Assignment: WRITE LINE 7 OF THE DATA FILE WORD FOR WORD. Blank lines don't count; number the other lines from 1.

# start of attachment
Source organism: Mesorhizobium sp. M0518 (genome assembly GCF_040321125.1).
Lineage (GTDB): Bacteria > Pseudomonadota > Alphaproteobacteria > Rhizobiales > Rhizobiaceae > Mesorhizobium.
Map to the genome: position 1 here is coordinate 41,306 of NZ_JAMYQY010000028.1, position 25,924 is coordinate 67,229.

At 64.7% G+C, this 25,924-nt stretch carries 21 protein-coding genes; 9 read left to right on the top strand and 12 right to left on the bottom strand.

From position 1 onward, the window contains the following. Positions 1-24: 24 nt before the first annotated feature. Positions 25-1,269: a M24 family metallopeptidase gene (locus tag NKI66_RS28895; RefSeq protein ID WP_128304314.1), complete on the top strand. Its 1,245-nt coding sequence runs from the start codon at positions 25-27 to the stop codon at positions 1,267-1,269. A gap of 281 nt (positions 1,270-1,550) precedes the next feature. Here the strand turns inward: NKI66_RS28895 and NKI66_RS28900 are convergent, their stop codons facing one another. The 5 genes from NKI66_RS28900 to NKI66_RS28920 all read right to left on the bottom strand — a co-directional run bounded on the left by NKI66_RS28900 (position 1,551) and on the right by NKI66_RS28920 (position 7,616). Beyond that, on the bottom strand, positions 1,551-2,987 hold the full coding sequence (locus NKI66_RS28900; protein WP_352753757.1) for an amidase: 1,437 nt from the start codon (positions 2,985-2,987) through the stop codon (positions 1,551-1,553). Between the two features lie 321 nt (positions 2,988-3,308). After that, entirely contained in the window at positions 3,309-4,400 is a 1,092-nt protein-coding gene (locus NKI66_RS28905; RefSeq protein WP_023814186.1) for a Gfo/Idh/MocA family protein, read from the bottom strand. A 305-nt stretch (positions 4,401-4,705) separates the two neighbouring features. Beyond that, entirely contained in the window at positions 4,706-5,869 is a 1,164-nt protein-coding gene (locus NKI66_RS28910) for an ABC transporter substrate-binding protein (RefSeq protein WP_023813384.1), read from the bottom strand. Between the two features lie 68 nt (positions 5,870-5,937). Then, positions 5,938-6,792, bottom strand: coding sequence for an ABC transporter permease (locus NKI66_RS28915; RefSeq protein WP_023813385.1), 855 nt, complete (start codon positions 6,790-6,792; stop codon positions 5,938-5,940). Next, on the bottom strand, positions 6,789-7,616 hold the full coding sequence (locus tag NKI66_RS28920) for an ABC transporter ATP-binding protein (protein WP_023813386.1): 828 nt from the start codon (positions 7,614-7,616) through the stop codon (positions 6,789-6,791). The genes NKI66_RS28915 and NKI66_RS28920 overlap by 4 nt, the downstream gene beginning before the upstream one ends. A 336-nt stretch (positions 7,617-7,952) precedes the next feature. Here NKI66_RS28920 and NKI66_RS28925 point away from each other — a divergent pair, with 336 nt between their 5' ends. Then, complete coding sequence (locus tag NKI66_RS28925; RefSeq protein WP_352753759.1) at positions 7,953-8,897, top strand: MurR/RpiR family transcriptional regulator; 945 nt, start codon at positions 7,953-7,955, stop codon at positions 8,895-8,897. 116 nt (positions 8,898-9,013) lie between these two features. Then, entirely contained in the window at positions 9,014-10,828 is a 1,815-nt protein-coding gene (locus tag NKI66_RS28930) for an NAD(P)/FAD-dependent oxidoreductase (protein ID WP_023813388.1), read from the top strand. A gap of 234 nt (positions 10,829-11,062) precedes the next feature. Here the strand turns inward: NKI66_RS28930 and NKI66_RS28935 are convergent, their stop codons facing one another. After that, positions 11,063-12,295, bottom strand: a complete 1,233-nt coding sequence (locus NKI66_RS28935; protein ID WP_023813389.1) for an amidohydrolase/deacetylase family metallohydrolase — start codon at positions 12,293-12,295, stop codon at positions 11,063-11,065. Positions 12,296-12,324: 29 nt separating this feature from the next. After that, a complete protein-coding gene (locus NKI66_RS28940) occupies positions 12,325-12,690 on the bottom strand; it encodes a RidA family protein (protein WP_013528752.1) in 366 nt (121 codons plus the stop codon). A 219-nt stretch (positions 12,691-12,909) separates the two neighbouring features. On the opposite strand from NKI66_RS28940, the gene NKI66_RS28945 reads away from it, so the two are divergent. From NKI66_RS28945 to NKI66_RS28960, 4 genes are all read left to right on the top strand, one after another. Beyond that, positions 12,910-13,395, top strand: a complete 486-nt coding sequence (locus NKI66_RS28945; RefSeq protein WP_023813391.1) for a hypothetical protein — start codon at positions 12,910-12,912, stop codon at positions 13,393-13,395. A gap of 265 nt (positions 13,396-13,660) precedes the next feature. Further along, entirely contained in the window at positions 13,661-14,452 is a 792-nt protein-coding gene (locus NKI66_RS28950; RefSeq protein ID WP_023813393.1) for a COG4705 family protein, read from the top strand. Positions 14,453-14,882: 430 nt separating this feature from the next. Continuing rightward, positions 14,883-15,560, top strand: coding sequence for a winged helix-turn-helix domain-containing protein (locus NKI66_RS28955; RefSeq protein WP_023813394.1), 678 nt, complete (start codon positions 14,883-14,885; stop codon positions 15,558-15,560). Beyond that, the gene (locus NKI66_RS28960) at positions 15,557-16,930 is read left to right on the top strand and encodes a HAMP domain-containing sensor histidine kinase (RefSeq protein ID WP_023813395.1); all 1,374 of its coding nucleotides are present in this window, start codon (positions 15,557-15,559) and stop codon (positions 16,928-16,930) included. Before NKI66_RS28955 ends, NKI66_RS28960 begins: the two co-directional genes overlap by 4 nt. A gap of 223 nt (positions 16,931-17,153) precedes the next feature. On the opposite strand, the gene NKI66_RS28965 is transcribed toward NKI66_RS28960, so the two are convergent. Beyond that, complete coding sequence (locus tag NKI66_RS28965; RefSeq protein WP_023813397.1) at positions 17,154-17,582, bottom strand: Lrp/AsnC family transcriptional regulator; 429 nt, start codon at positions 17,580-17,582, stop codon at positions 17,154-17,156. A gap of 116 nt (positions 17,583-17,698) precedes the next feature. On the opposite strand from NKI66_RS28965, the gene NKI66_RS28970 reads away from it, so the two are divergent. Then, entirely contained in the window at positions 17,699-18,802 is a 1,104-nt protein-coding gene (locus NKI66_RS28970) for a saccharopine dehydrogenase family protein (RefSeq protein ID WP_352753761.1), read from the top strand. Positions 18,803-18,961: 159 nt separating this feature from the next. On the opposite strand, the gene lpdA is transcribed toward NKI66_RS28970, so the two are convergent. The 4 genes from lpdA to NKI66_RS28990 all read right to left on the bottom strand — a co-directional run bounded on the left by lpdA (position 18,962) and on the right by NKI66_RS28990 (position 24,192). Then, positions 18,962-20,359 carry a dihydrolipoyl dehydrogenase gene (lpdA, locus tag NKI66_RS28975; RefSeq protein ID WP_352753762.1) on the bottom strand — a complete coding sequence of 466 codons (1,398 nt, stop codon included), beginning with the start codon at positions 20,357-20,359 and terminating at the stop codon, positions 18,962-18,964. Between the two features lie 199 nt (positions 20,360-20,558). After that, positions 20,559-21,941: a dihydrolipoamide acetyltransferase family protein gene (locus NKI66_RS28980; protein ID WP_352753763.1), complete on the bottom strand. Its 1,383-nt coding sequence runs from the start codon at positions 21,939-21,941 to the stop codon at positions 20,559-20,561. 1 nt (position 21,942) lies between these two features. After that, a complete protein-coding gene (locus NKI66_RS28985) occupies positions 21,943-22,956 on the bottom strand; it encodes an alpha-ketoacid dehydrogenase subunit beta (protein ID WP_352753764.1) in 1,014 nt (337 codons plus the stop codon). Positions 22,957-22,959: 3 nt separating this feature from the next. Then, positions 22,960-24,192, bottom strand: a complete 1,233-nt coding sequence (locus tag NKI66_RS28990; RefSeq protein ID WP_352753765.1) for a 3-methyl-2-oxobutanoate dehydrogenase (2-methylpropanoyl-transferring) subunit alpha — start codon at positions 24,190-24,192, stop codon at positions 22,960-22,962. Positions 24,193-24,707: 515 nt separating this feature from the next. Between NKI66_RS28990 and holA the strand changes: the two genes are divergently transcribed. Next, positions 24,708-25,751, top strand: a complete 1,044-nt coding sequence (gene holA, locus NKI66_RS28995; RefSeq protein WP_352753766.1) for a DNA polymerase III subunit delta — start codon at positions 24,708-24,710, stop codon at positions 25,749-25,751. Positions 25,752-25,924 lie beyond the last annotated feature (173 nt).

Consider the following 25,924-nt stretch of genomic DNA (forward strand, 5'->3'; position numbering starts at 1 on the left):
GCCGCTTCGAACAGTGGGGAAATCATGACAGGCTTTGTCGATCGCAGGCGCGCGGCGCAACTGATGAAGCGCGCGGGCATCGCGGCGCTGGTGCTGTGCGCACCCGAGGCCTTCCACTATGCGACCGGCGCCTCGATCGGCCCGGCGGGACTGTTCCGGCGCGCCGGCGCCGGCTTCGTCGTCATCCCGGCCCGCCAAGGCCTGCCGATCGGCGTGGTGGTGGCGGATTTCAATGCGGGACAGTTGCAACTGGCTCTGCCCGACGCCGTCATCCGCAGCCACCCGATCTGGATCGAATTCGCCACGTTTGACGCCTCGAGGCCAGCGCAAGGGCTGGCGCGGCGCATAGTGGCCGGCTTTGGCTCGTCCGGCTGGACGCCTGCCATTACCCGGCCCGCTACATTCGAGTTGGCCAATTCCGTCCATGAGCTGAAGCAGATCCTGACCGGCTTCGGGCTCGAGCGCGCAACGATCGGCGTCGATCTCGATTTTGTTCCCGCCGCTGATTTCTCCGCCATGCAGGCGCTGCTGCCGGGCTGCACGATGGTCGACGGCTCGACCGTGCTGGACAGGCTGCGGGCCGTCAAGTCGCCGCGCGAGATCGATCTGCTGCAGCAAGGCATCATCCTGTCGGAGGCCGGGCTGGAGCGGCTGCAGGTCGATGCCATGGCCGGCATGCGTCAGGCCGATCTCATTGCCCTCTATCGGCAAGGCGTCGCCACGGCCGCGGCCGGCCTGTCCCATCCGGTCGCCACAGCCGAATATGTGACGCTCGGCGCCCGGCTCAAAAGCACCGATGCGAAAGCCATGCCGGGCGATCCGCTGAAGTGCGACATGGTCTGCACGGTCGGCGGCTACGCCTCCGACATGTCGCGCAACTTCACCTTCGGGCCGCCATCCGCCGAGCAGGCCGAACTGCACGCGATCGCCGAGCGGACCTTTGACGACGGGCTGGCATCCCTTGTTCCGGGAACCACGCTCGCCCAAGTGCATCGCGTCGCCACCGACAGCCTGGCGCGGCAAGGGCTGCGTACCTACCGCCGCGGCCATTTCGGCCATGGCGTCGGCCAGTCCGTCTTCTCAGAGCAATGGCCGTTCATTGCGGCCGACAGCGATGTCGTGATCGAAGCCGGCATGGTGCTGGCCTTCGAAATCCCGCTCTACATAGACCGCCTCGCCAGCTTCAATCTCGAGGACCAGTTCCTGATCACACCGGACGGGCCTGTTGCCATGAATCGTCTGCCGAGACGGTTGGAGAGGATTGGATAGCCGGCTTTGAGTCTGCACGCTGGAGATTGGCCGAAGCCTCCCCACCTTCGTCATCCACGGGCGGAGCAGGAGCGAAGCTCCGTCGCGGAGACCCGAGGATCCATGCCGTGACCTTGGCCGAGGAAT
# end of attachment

GCCGCTTCGAACAGTGGGGAAATCATGACAGGCTTTGTCGATCGCAGGCGCGCGGCGCAACTGATGAAGCGCGCGGGCATCGCGGCGCTGGTGCTGTGCGCACCCGAGGCCTTCCACTATGCGACCGGCGCCTCGATCGGCCCGGCGGGACTGTTCCGGCGCGCCGGCGCCGGCTTCGTCGTCATCCCGGCCCGCCAAGGCCTGCCGATCGGCGTGGTGGTGGCGGATTTCAATGCGGGACAGTTGCAACTGGCTCTGCCCGACGCCGTCATCCGCAGCCACCCGATCTGGATCGAATTCGCCACGTTTGACGCCTCGAGGCCAGCGCAAGGGCTGGCGCGGCGCATAGTGGCCGGCTTTGGCTCGTCCGGCTGGACGCCTGCCATTACCCGGCCCGCTACATTCGAGTTGGCCAATTCCGTCCATGAGCTGAAGCAGATCCTGACCGGCTTCGGGCTCGAGCGCGCAACGATCGGCGTCGATCTCGATTTTGTTCCCGCCGCTGATTTCTCCGCCATGCAGGCGCTGCTGCCGGGCTGCACGATGGTCGACGGCTCGACCGTGCTGGACAGGCTGCGGGCCGTCAAGTCGCCGCGCGAGATCGATCTGCTGCAGCAAGGCATCATCCTGTCGGAGGCCGGGCTGGAGCGGCTGCAGGTCGATGCCATGGCCGGCATGCGTCAGGCCGATCTCATTGCCCTCTATCGGCAAGGCGTCGCCACGGCCGCGGCCGGCCTGTCCCATCCGGTCGCCACAGCCGAATATGTGACGCTCGGCGCCCGGCTCAAAAGCACCGATGCGAAAGCCATGCCGGGCGATCCGCTGAAGTGCGACATGGTCTGCACGGTCGGCGGCTACGCCTCCGACATGTCGCGCAACTTCACCTTCGGGCCGCCATCCGCCGAGCAGGCCGAACTGCACGCGATCGCCGAGCGGACCTTTGACGACGGGCTGGCATCCCTTGTTCCGGGAACCACGCTCGCCCAAGTGCATCGCGTCGCCACCGACAGCCTGGCGCGGCAAGGGCTGCGTACCTACCGCCGCGGCCATTTCGGCCATGGCGTCGGCCAGTCCGTCTTCTCAGAGCAATGGCCGTTCATTGCGGCCGACAGCGATGTCGTGATCGAAGCCGGCATGGTGCTGGCCTTCGAAATCCCGCTCTACATAGACCGCCTCGCCAGCTTCAATCTCGAGGACCAGTTCCTGATCACACCGGACGGGCCTGTTGCCATGAATCGTCTGCCGAGACGGTTGGAGAGGATTGGATAGCCGGCTTTGAGTCTGCACGCTGGAGATTGGCCGAAGCCTCCCCACCTTCGTCATCCACGGGCGGAGCAGGAGCGAAGCTCCGTCGCGGAGACCCGAGGATCCATGCCGTGACCTTGGCCGAGGAAT